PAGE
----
CRANBURY, N.J. (DTN) -- Oil futures nearest delivery on the New York Mercantile Exchange and Brent crude on the Intercontinental Exchange were higher in early trading Wednesday in front of contract expirations for Brent and oil products and the conclusion of the third quarter Friday, with a global shortfall of oil production against consumption expected to widen in the fourth quarter.
West Texas Intermediate and Brent advanced to one-week highs following consolidation trade ahead of weekly inventory data from the Energy Information Administration scheduled for release at 10:30 a.m. EDT, with WTI's six-month calendar spread blowing out to an $8.75-barrel (bbl) 14-month high on concern over low crude inventory at the Cushing tank farm in Cushing, Oklahoma, the delivery location for the WTI contract.
EIA last reported Cushing crude inventory at a 22.9-million-bbl 14-month low on Sept. 15, with working inventory at 29.3% of capacity. American Petroleum Institute late Tuesday afternoon reported an 828,000-bbl draw from Cushing stocks during the week ended Sept. 22 even as it reported a 1.586-million-bbl build in commercial stocks in the United States. If confirmed by the EIA, that would press Cushing inventory to the upper band of the tank farm's minimum operating level that is estimated between 16 and 22 million bbl. Of the 94-million-bbl tank storage capacity at Cushing, 16 million bbl or 17% of that capacity is for use by Cushing's operating company, according to EIA.
U.S. crude exports in recent weeks have reached capacity limits near 5 million barrels per day (bpd), as foreign buyers contend with production cuts by OPEC+, while some global refiners look to the quality of light crude oil from the Permian Basin in western Texas, and eastern New Mexico. Certain pipelines from the Permian to Corpus Christi are dedicated to only shipping the light crude, ensuring quality control. Moreover, WTI is now included in the basket of crudes that make up the Brent price by price reporting agencies.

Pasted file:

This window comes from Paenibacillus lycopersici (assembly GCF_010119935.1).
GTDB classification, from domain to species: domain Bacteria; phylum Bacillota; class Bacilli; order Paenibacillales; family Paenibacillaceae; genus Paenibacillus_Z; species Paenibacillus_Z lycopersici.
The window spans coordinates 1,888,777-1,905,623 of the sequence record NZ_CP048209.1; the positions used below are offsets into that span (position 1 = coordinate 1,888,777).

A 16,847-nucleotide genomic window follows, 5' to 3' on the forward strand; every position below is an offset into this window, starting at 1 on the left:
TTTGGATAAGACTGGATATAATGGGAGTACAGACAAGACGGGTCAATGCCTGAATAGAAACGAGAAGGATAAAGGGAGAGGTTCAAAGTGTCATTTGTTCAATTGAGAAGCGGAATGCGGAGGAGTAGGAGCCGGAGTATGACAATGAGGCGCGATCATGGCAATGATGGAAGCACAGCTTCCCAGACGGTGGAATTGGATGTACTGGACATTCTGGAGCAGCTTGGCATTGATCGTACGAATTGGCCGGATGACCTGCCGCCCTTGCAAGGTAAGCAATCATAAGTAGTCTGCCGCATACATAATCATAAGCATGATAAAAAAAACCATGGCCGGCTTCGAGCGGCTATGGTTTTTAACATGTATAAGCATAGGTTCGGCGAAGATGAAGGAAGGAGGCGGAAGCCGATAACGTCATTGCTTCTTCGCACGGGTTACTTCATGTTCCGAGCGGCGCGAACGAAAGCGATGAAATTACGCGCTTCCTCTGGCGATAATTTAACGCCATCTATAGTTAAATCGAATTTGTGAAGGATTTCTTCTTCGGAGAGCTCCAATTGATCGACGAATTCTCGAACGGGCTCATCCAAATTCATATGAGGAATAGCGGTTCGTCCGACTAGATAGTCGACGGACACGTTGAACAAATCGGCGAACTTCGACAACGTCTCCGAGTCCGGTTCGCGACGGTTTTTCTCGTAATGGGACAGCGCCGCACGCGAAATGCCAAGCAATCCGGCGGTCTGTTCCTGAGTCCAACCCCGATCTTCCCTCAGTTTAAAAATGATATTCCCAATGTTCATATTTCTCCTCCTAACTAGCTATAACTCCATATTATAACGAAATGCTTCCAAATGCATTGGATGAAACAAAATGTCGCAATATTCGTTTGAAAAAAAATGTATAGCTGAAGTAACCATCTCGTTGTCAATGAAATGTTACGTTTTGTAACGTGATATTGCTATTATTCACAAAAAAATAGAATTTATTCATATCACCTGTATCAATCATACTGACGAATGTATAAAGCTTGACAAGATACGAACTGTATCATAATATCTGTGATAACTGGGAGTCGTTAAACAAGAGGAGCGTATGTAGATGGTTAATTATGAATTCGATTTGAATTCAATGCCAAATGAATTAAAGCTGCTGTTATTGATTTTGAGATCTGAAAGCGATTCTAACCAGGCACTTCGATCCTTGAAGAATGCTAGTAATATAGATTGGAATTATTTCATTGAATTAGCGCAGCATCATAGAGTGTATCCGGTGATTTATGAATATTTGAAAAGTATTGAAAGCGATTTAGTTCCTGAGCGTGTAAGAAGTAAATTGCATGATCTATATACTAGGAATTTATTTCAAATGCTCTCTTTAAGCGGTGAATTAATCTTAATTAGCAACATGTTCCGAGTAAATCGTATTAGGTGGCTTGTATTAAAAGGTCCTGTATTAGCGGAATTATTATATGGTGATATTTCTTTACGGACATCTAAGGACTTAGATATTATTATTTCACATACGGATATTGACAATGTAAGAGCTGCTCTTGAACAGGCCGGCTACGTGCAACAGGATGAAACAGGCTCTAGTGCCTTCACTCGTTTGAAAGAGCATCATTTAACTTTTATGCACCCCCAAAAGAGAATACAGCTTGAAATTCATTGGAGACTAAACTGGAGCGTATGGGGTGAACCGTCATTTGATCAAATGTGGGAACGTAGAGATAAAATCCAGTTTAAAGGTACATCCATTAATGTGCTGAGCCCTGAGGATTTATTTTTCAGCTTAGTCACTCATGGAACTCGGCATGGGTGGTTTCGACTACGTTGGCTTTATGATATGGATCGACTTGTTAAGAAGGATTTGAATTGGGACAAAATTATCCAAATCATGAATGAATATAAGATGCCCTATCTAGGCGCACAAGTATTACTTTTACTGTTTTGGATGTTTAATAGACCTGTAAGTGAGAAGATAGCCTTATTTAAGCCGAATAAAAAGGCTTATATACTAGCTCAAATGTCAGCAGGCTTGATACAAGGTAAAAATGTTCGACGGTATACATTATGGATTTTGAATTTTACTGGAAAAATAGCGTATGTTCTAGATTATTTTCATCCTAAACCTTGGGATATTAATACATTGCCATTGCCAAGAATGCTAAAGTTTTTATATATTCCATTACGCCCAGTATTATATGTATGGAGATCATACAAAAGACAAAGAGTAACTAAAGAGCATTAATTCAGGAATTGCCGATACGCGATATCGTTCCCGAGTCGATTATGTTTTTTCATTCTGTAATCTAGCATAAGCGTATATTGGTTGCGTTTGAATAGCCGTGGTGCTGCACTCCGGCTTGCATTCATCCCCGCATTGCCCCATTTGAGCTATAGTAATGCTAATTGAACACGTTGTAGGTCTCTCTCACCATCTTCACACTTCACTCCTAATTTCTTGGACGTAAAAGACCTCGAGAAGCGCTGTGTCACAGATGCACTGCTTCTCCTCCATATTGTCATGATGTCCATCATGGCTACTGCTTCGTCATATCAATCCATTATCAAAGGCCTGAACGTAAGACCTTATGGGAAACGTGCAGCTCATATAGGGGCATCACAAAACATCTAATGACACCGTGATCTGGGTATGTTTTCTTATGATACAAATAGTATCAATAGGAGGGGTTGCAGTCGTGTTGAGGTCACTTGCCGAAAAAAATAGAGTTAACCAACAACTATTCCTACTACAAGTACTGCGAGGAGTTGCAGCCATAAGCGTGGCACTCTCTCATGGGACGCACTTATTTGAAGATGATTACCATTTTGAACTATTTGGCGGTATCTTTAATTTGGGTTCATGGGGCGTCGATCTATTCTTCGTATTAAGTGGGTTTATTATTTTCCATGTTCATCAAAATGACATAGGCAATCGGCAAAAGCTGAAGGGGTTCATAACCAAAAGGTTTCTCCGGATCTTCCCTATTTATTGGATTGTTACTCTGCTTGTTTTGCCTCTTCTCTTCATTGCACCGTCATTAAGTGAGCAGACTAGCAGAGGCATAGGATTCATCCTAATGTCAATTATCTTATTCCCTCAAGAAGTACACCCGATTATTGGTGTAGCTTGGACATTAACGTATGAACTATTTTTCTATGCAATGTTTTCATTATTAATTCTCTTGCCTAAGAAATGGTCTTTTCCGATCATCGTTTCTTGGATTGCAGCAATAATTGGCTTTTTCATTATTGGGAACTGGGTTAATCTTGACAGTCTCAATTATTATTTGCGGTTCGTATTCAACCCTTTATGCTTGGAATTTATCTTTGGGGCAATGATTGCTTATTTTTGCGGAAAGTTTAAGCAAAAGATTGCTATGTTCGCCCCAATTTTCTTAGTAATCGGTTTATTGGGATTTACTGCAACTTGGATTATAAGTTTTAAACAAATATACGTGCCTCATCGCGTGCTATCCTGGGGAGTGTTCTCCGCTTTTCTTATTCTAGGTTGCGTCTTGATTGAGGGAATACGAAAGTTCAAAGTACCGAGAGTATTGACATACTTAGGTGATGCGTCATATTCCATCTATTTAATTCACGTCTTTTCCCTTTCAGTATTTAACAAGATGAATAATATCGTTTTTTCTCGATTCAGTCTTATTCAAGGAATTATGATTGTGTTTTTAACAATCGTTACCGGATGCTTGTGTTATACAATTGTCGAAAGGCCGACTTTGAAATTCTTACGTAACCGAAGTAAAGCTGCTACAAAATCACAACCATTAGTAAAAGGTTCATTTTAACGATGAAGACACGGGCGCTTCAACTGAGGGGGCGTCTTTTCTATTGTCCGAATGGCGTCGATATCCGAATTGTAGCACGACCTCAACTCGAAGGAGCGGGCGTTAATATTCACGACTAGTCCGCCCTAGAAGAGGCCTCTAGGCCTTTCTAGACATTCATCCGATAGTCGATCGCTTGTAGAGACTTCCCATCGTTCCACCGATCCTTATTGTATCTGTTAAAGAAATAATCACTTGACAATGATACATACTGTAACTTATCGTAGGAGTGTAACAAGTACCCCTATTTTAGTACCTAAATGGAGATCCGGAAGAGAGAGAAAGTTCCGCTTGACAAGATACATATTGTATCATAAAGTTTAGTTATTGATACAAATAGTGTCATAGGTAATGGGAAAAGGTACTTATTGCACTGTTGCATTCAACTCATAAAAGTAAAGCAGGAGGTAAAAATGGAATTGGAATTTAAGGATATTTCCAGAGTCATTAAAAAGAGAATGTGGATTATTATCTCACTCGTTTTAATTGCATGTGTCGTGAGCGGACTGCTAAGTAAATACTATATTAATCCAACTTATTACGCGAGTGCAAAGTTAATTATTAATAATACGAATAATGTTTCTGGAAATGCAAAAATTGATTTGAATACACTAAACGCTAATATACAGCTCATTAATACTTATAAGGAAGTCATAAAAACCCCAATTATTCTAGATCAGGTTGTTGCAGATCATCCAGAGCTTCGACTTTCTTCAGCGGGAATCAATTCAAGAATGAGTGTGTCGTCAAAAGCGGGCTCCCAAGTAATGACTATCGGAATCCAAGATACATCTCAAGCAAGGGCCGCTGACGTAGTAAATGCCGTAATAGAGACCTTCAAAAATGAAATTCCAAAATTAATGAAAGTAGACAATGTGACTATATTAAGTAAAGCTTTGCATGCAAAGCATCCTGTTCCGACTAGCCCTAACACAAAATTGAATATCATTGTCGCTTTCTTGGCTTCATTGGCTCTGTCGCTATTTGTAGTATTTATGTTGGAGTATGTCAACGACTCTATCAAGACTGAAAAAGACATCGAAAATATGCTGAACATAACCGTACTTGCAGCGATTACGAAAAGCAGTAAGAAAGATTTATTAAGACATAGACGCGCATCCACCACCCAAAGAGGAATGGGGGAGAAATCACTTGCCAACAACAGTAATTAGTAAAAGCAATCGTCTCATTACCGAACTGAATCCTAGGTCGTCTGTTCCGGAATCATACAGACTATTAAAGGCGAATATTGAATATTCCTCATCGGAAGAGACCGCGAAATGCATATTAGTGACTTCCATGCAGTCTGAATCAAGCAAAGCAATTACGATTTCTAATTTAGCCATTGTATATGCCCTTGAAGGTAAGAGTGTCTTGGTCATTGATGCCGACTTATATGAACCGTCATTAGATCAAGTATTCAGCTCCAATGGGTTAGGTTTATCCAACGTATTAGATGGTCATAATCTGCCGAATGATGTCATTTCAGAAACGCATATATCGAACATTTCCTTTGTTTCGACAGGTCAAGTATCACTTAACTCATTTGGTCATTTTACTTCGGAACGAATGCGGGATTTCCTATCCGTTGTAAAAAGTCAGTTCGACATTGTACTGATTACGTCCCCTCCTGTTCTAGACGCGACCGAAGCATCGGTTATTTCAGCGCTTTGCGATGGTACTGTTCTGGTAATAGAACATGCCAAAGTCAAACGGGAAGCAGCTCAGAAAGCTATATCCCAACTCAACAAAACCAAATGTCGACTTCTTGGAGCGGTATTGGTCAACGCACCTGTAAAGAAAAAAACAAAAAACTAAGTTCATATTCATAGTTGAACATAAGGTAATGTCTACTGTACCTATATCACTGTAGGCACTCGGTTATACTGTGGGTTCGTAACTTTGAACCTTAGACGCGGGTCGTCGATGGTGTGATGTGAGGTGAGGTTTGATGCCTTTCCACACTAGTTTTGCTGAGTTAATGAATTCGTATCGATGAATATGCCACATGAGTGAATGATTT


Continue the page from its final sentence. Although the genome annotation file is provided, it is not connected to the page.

WTI's advance coincides with yet another fresh high in the U.S. dollar, which reached a fresh 10-month high of 106.180 in index trading against a basket of foreign currencies. The dollar continues to rally following last week's Federal Open Market Committee meeting, with a majority of Fed officials expecting to lift the federal funds rate by 25 basis points to a 5.5% by 5.75% target range. Moreover, Fed officials project the key overnight bank borrowing rate will hold above 5% in 2024, dashing expectations for multiple rate cuts next year. The Fed repeated its refrain that interest rates would need to stay higher for longer to lower inflation to its 2% target. The consumer price index in August increased 0.6% month-on-month because of higher energy costs, bringing the year-on-year increase in the inflation indicator to 3.6%.
Oil product futures also gained in early trading Wednesday after testing lower support price points Tuesday, boosted by weekly drawdowns from commercial inventory. API reported a modest 200,000-bbl draw from gasoline inventory, and a more-than-expected 1.698-million-bbl decline in distillate stock levels. EIA last reported gasoline inventory 6.841 million bbl or 3% below the five-year average, and distillate stocks 20.871 million bbl less than the historical baseline.
Nearing 8 a.m. EDT, NYMEX November WTI futures were up $1.70 at $92.09 bbl, and ICE November Brent was $1.34 higher at $95.30 bbl, widening its premium to the December contract to nearly $1.80 bbl ahead of expiration Friday afternoon. NYMEX October ULSD futures were up $0.0050 at $3.2288 gallon, holding a nearly $0.05 premium over the November contract. NYMEX October RBOB futures gained $0.0368 to $2.5990 gallon, also a $0.05 premium to next month's delivery.
Brian L. Milne can be reached at email@example.com